- Okung Fast
- Day 20 - Subdue the Earth
Day 20 - Subdue the Earth
You are what you eat.
The terms "clean" and "defiled" often evoke a sense of fear among average religious readers. However, as we delve deeper into our understanding of the universe and learn how to live in harmony with it, we discover a profound connection between the descriptive nature of reality (what is) and the normative aspects (what ought to be). This connection encompasses the very construction of the universe and humanity's role in maintaining it on Earth.
Deuteronomy 4:6 emphasizes that the universal laws serve as our source of wisdom and understanding, enabling us to be perceived as a wise and discerning nation by those who observe these statutes.
This leads us to reflect: Do we actively seek wisdom and strive to expand our understanding? And if so, what conditions facilitate this pursuit?
In essence, it is our responsibility as humans to organize, preserve, and reform the world we have inherited from our predecessors. To truly grasp the cultural and practical theological significance of Abrahamic thought, we must delve deeply into these subjects, setting aside superficial perspectives that arise from scholars detached from their divine roles.
It is worth noting that many ancient world religions acknowledge the creation of humankind by a pantheon of deities. A beginning which starts with “man” receiving a mandate from the Creator(s) to have responsibility over a present called Earth. Without getting too far ahead of my skis, I want to pose one concept worth meditation:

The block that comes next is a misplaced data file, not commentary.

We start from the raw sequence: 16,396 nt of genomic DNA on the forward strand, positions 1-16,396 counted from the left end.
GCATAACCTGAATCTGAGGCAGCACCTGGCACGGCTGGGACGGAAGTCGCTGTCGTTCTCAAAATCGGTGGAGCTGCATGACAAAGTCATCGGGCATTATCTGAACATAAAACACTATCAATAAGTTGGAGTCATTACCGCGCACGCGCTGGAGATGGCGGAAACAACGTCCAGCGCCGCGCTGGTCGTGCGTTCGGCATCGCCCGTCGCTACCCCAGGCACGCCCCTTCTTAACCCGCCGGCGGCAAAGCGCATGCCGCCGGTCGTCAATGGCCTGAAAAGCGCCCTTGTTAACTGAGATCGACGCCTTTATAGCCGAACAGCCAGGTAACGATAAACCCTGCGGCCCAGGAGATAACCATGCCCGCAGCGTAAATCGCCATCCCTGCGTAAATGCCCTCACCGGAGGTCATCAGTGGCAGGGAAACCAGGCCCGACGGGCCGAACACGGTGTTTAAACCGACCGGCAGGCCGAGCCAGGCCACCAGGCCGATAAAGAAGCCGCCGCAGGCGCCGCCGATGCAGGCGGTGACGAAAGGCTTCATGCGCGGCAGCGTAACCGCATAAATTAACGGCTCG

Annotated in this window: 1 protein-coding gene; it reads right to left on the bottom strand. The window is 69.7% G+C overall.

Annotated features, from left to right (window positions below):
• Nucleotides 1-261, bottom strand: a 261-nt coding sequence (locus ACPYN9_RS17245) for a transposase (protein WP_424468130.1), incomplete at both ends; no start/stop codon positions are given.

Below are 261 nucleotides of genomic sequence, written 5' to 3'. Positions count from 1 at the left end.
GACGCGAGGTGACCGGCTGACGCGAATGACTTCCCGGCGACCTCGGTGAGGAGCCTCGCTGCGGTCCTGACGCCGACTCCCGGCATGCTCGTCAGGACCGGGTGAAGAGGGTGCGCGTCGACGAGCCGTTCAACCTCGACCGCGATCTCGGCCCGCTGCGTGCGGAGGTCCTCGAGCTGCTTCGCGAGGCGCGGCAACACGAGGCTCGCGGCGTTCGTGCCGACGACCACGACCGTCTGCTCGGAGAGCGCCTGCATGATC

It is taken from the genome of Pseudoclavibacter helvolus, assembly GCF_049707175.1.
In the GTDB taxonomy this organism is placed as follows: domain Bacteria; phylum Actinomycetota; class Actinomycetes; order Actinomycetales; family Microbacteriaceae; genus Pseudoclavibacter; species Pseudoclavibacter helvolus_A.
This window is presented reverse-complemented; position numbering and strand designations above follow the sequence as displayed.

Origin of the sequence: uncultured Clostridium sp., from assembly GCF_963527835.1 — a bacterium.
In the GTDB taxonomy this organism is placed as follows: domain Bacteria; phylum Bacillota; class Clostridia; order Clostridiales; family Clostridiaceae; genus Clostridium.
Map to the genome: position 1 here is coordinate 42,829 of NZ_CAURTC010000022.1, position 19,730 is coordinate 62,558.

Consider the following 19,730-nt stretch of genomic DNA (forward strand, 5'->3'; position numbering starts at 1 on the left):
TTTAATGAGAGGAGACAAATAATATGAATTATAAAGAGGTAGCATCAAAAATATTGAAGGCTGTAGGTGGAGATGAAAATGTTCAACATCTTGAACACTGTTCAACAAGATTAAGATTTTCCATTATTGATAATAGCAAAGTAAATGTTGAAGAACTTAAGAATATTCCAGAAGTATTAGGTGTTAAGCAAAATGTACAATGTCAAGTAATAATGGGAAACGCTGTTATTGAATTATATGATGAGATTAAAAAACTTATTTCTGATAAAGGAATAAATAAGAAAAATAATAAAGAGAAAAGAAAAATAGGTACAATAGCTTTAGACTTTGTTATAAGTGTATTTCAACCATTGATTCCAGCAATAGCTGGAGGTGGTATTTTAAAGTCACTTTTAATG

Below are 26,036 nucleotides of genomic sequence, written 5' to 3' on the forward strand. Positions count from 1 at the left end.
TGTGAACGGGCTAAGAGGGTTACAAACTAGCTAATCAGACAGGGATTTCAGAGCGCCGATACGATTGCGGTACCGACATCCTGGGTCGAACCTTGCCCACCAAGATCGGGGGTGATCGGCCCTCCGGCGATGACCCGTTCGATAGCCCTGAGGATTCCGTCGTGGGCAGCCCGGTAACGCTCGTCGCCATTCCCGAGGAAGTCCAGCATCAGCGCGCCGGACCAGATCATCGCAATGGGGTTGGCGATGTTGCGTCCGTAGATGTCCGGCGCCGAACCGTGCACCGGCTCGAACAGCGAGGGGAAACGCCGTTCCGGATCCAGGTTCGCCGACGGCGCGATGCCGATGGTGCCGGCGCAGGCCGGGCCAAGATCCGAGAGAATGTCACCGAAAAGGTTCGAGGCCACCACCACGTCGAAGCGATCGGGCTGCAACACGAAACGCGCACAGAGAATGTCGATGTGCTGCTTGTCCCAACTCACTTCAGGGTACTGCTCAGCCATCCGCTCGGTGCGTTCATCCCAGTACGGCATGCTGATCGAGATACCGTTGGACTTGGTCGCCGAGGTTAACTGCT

What if we could bring about significant change in the world simply by making adjustments to our eating habits?
Consider this intriguing concept: There are ancient dietary laws encompassing restrictions on consuming certain carnivorous animals. In His divine wisdom, “clean animals” were created for nourishment and beneficial use by humans, while reserving unclean animals for other purposes. Carnivores, such as mountain lions and wolves, serve a vital ecological role by maintaining balance in nature. For instance, they help control deer populations, ensuring their numbers remain in check. This natural process assists in regulating the deer population, allowing for the removal of older or weaker individuals from the herd.
Another example pertains to sea creatures, where scientific findings suggest possible reasons behind God's declaration of certain sea creatures as unfit for human consumption. "Clean fish" refers to those swimming in bodies of water, while "defiled sea life" predominantly consists of predatory scavengers or bottom dwellers. It is noteworthy that fish and sea life involved in ocean cleaning processes tend to contain toxins that can be harmful to human health. Additionally, the presence of specific bacterial communities in the intestines of shellfish has been linked to their capacity to aid in the cleanup of chemical spills and pollution.
The disruption of the health and balance of ocean ecosystems predominantly arises from factors such as overfishing, industry involvement, and pollution. Regrettably, when we frequent fine dining establishments, we often pay a premium for delicacies that distance us further from our connection to the origins and responsibilities associated with our dietary choices.
What if "You are what you eat" is meant to be quite literal. If so, does it make sense to consume bottom dwelling ocean scrapers? What if these ancient dietary laws are less about 'restriction' and more about simple, intuitive wisdom.
If you are not already fasting, consider abstaining from traditionally 'unclean' foods and make journal entries about how your body responds.